As you do, take note of a few things:

  1. There are tabs for three years. If you have data that goes back in time further than 2014, feel free to add that data and make any necessary formula adjustments as a result.
  2. The rows in white are rows where you’ll have to manually enter data.
  3. The rows in gray contain formulas that will update automatically.
  4. When you add a new tab for a new year and copy/paste the formulas over, you may need to make some manual adjustments.
  5. I’ve entered some basic fake data to help you see how the sheets work before you dive in. You’ll want to delete all numbers in the white rows before using this for your own business.
  6. If you have 3 or more products, you’ll want to add rows in the product metrics section to account for those extra products. Just copy and paste the rows from Product #2 and then rename to “Product #3…”
  7. Feel free to add other marketing metrics if you feel they are a crucial part of your customer acquisition funnel. IE only track Twitter followers if gaining Twitter followers is a key step on the path to gaining new customers.
  8. If you do not have customers who make recurring payments, then you should leave the churn numbers blank in the customer metrics section.

Now, let’s talk about why this data matters and how to use it…

Look for Insights & Trends

If possible, we want you to go back and fill in the Metrics Template for the previous year. This will help you spot any lessons or trends. Then, each month you should compile your metrics and do another review to see what changed and how that correlates to the actions you’ve taken in your business.

As you review your metrics each month, here are some powerful questions to ask yourself:

  1. Did my insert_metric grow this month? How does the growth rate this month compare to months past?
  2. Did I have an abnormally high or low amount of insert_metric this month? If so, what did I do differently this month?
  3. How could I sustain the same growth rates going forward? How can I replicate an abnormally great month going forward?
  4. Did I make any mistakes or run any experiments that didn’t work out? How can I avoid making those same mistakes next month?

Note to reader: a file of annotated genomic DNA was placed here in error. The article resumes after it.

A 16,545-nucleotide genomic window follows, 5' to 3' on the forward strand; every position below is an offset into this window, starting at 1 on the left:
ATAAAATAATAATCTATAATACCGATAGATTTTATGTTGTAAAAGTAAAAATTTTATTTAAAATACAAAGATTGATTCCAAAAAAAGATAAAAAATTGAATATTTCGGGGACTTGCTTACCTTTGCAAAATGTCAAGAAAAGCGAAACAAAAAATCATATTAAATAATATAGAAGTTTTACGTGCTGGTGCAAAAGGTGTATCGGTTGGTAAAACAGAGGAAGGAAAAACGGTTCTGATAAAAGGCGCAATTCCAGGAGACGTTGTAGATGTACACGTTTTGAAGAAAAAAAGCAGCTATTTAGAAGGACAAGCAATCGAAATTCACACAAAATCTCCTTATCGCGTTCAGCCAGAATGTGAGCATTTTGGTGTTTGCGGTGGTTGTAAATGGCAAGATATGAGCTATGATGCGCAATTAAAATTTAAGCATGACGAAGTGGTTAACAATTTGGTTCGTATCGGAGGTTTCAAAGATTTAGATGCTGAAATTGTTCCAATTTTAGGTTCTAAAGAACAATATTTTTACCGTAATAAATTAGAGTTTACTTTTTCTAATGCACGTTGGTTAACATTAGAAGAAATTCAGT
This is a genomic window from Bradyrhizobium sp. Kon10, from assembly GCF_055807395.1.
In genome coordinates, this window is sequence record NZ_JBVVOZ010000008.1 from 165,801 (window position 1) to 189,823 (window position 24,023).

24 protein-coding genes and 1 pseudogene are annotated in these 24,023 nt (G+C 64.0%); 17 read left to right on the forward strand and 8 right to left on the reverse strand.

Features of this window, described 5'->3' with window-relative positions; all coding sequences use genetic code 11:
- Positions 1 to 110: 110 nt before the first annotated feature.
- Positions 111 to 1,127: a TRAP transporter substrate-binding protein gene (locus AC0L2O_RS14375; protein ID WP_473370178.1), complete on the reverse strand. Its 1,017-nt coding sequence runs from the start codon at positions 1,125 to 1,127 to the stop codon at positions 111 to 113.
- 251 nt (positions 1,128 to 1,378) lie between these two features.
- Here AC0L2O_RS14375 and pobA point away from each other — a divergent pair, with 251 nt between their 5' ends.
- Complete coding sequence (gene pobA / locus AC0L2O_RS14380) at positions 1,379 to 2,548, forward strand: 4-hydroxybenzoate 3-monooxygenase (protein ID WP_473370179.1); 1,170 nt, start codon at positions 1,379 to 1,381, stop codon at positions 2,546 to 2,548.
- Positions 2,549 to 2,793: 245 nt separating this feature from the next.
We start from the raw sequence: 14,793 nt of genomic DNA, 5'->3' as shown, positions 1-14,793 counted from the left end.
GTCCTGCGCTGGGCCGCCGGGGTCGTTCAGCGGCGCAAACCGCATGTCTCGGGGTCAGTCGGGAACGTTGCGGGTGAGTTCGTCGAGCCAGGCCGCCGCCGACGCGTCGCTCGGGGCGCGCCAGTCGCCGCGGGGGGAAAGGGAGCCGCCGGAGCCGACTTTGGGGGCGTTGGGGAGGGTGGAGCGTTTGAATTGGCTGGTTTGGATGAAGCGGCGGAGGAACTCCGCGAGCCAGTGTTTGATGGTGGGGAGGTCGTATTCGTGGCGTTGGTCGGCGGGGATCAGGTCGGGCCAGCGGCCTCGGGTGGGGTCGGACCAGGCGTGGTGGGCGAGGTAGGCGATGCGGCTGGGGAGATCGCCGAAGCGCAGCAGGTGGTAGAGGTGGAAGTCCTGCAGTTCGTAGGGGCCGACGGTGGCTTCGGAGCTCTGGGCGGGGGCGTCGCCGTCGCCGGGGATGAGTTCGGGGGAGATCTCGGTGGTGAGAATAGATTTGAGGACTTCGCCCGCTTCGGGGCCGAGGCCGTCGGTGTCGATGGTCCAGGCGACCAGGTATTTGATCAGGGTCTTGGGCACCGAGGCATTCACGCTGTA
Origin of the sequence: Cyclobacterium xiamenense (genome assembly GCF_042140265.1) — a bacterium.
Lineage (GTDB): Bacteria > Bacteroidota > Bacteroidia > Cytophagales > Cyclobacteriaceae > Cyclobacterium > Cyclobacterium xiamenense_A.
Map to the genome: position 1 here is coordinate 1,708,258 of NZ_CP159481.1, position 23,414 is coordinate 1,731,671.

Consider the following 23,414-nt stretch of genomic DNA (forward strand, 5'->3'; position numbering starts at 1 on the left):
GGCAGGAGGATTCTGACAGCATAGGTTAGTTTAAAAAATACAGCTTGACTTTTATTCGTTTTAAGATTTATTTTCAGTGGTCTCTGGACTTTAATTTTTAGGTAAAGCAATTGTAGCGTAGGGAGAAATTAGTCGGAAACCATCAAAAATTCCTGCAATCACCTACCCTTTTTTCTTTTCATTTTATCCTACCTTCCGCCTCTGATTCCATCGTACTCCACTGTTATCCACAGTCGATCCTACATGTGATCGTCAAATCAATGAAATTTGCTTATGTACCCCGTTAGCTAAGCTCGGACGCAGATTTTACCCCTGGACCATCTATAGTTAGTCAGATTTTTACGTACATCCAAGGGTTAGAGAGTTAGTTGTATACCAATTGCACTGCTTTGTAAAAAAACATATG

5. Which blog posts, podcast episodes, videos, and emails performed particularly well this month? How did they contribute to these higher level metrics?
  6. Which products/services contributed to the majority of my revenue this month? What did I do to produce sales of those products or services?
  7. Are any products or services under-performing? What are the possible reasons for this? How could I start producing more sales of under-performing products or services on a consistent basis?
  8. Do I feel confident about the results from this month? If not, what will I do differently next month to fix this? If so, what are the threats to my business that I need to be aware of so that I can continue to produce similar results?

Conclusion: Pitfalls and what comes next

The most common pitfall in this stage is to feel overwhelmed. The data can feel like a lot. Similarly, it can be easy to get lost in vanity metrics when taking stock of where you are in your business.

The most basic question you can ask yourself here is this: will this data help me understand the actual growth of my business? If not, don’t worry about that metric. Similarly, to avoid overwhelm, stick to gathering data for the key metrics already in the metrics template.

In the growth stage, metrics are the fuel for understanding the current state of your business, and forming hypotheses for new growth experiments. While the metrics we’ve covered here are important for getting started, you may want to get more advanced with how you use data over time. We’ll talk more about how data can impact your growth efforts in upcoming steps.

Now that we have the picture of where things stand today, let’s move on to talk about your growth plan to get where you want to go tomorrow.